Terwilliger Boulevard sewer project heads for the finish line
On one side of the row of temporary barriers that block off part of Highway 43, the remaining roadway still looks pretty much the same as it always has. But just a few feet away on the other side, workers have spent most of the past month digging — and then refilling — a massive, 35-foot-deep hole to reach the Tryon Interceptor sewer pipe buried under the street.
It's one of the final phases in a $3.44 million project undertaken by the Portland Bureau of Environmental Services to install a new 8-inch sewer line under Terwilliger Boulevard. The project has kept the southernmost mile of Terwilliger closed since December, which officials say is necessary due to the narrow road surface and a lack of space to park vehicles and staging equipment nearby.
The partial closure of Highway 43 — restriped lanes now carry two-way traffic — began earlier this month in order to give crews room to install two new manholes and 80 feet of pipe to connect the new Terwilliger line to the Tryon Interceptor. That means digging two large pits and excavating a trench, and PBES crews have been able to get most of the work done in just a few weeks.
The Terwilliger pipe will eliminate the need for an aging pumping station on Terwilliger that currently pushes sewage uphill to reach the wastewater system in Dunthorpe. The station was costly to maintain and the destination system is already taxed to its limits, officials say. The Tryon Creek treatment plant has more capacity, and the sewage won't need any help to reach it.
"The more sustainable option is to let it go downhill and let gravity do the work," says Ashley Tjaden, PBES's public outreach officer for the project.
During the initial public outreach period, residents were told that Terwilliger Boulevard would remain closed for up to a year. That estimate was shortened to eight months before the closure began, but any hopes of shaving further time off the project were dashed when crews ran into what Tjaden describes as "soupy soils" under the road — more than anticipated, and made worse by winter conditions.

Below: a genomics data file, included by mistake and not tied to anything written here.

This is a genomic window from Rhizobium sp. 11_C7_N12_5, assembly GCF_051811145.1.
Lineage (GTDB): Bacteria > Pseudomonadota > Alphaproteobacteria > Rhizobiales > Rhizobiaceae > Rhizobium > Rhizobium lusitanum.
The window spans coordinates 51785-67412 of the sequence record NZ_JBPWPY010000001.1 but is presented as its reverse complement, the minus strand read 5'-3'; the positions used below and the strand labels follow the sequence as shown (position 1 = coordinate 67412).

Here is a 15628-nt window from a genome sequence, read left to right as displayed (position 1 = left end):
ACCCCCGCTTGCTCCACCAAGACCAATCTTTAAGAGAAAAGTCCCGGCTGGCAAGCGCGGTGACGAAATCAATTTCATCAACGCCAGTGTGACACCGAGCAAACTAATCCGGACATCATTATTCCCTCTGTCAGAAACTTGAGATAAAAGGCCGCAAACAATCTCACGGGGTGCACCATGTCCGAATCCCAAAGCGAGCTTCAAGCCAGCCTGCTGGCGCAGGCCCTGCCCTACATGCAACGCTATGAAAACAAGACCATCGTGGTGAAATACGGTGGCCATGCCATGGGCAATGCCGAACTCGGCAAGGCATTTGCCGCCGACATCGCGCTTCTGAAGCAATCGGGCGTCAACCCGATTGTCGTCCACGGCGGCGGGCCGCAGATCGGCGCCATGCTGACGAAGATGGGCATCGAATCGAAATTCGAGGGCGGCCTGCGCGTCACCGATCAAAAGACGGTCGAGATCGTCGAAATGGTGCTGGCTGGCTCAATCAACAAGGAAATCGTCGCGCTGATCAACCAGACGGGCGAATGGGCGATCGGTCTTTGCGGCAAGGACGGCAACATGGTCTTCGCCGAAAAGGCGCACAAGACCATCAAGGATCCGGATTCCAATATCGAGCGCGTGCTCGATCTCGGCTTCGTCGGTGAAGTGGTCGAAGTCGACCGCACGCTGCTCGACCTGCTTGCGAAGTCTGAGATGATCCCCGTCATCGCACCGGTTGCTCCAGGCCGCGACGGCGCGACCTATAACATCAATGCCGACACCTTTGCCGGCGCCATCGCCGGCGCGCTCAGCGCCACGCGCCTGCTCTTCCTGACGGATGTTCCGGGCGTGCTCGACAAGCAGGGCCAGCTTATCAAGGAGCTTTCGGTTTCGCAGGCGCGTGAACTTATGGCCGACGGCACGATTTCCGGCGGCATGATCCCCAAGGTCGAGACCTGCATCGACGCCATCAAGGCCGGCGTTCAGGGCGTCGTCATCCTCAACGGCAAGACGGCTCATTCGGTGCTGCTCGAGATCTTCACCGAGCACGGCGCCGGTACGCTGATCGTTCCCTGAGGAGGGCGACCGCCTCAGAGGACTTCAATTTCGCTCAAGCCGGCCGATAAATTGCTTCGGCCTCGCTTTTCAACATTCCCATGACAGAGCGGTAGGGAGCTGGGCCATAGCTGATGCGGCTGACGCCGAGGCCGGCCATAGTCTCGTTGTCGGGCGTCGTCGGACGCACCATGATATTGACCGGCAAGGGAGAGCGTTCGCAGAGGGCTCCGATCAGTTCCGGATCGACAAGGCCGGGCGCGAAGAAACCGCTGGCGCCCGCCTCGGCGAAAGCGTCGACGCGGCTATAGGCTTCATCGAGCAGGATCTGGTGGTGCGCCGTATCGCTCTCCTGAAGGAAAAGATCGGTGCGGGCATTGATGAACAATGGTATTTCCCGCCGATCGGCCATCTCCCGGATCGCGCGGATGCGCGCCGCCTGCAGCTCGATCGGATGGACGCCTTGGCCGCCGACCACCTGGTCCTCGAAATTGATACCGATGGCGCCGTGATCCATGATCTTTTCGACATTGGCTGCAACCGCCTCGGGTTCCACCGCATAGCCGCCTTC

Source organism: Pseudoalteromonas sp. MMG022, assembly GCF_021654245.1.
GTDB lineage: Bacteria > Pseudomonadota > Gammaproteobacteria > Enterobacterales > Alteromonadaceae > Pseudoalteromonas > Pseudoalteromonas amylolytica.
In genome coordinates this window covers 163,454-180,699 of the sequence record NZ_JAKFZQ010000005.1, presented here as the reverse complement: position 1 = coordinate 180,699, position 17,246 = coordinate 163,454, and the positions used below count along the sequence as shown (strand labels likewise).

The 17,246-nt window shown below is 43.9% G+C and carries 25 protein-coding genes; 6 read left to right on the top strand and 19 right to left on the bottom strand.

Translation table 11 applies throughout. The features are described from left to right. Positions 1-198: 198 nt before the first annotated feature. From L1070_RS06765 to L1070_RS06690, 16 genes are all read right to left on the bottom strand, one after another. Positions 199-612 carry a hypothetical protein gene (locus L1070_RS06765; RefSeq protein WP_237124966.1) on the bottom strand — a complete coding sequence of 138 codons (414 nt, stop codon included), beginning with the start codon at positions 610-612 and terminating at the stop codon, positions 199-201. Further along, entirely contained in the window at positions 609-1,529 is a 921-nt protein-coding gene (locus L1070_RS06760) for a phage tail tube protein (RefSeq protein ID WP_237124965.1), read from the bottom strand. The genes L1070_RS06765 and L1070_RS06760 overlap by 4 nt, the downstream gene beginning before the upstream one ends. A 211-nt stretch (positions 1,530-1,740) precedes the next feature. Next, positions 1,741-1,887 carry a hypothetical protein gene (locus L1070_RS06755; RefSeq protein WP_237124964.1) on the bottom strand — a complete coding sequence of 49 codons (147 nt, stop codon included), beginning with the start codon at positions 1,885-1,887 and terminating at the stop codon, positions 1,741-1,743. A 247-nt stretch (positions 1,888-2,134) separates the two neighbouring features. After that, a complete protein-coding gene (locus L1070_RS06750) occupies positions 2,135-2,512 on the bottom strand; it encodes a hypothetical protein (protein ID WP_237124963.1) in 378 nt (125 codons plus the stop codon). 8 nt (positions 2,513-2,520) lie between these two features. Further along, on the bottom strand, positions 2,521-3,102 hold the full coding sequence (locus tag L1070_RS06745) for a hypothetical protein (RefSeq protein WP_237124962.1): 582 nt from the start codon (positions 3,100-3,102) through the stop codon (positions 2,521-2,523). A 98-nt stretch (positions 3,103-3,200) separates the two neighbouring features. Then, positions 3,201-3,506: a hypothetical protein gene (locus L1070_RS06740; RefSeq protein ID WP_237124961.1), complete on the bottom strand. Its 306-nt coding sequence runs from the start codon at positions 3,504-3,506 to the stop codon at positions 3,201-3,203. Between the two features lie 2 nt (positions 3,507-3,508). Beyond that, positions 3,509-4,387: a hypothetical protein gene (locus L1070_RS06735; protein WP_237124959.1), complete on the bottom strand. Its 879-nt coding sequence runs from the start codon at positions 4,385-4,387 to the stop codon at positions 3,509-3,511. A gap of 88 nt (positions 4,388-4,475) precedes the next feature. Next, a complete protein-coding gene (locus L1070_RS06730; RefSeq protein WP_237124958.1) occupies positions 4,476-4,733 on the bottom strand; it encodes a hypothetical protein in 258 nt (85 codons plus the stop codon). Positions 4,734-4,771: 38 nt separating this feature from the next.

"It was just all water," Tjaden says. "We had to dig through water. It would be like digging through chili."
Despite being softer, watery soil doesn't allow for the kind of work the crews needed to do. About 1,000 feet of the Terwilliger pipe was installed by excavating trenches, but the other 6,000-foot portion was installed using a remote drill that tunneled under the road surface.
The drill needs a minimum soil density in order to bite into the surrounding earth, so the crews paradoxically found that in order to dig material out of the ground, they'd have to put more in first. The project was delayed by almost a month while crews worked to drill new holes and inject grout and cement to stabilize the soil.
"We just didn't expect all that water," Tjaden says. "We haven't seen that on different projects."
Tjaden says a sewer pipe is normally installed in an uphill direction, but in this case one crew worked to start installing the pipe at the base of the hill while a second crew worked to stabilize the soil at the top. Having two teams sped up the work, but Tjaden says any gains from the extra staff were canceled out by the time needed to deal with the soupy conditions.